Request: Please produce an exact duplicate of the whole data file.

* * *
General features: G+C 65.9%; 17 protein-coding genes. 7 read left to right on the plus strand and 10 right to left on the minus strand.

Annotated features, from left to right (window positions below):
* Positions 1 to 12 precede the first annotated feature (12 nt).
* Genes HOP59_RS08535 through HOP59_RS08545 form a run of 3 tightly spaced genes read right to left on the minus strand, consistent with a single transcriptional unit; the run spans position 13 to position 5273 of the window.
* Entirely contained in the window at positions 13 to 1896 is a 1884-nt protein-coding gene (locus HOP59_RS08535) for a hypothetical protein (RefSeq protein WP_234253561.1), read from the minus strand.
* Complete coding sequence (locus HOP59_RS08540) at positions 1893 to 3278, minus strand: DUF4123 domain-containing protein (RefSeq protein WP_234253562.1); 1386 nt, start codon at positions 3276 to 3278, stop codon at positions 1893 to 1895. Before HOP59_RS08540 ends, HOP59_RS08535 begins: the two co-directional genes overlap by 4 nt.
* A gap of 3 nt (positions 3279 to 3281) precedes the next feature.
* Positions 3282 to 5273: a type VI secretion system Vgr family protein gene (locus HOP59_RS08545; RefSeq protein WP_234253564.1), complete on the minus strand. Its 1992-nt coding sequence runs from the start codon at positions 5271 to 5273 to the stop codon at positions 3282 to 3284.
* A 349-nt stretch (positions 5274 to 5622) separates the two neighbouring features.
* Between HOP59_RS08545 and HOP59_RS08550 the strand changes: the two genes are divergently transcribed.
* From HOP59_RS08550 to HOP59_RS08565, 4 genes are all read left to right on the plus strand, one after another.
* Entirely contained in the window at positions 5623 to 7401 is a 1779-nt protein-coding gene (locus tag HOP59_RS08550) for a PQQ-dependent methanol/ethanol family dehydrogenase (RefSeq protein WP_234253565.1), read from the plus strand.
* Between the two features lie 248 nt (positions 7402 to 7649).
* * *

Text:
General features: G+C 65.9%; 17 protein-coding genes. 7 read left to right on the plus strand and 10 right to left on the minus strand.

Annotated features, from left to right (window positions below):
* Positions 1 to 12 precede the first annotated feature (12 nt).
* Genes HOP59_RS08535 through HOP59_RS08545 form a run of 3 tightly spaced genes read right to left on the minus strand, consistent with a single transcriptional unit; the run spans position 13 to position 5273 of the window.
* Entirely contained in the window at positions 13 to 1896 is a 1884-nt protein-coding gene (locus HOP59_RS08535) for a hypothetical protein (RefSeq protein WP_234253561.1), read from the minus strand.
* Complete coding sequence (locus HOP59_RS08540) at positions 1893 to 3278, minus strand: DUF4123 domain-containing protein (RefSeq protein WP_234253562.1); 1386 nt, start codon at positions 3276 to 3278, stop codon at positions 1893 to 1895. Before HOP59_RS08540 ends, HOP59_RS08535 begins: the two co-directional genes overlap by 4 nt.
* A gap of 3 nt (positions 3279 to 3281) precedes the next feature.
* Positions 3282 to 5273: a type VI secretion system Vgr family protein gene (locus HOP59_RS08545; RefSeq protein WP_234253564.1), complete on the minus strand. Its 1992-nt coding sequence runs from the start codon at positions 5271 to 5273 to the stop codon at positions 3282 to 3284.
* A 349-nt stretch (positions 5274 to 5622) separates the two neighbouring features.
* Between HOP59_RS08545 and HOP59_RS08550 the strand changes: the two genes are divergently transcribed.
* From HOP59_RS08550 to HOP59_RS08565, 4 genes are all read left to right on the plus strand, one after another.
* Entirely contained in the window at positions 5623 to 7401 is a 1779-nt protein-coding gene (locus tag HOP59_RS08550) for a PQQ-dependent methanol/ethanol family dehydrogenase (RefSeq protein WP_234253565.1), read from the plus strand.
* Between the two features lie 248 nt (positions 7402 to 7649).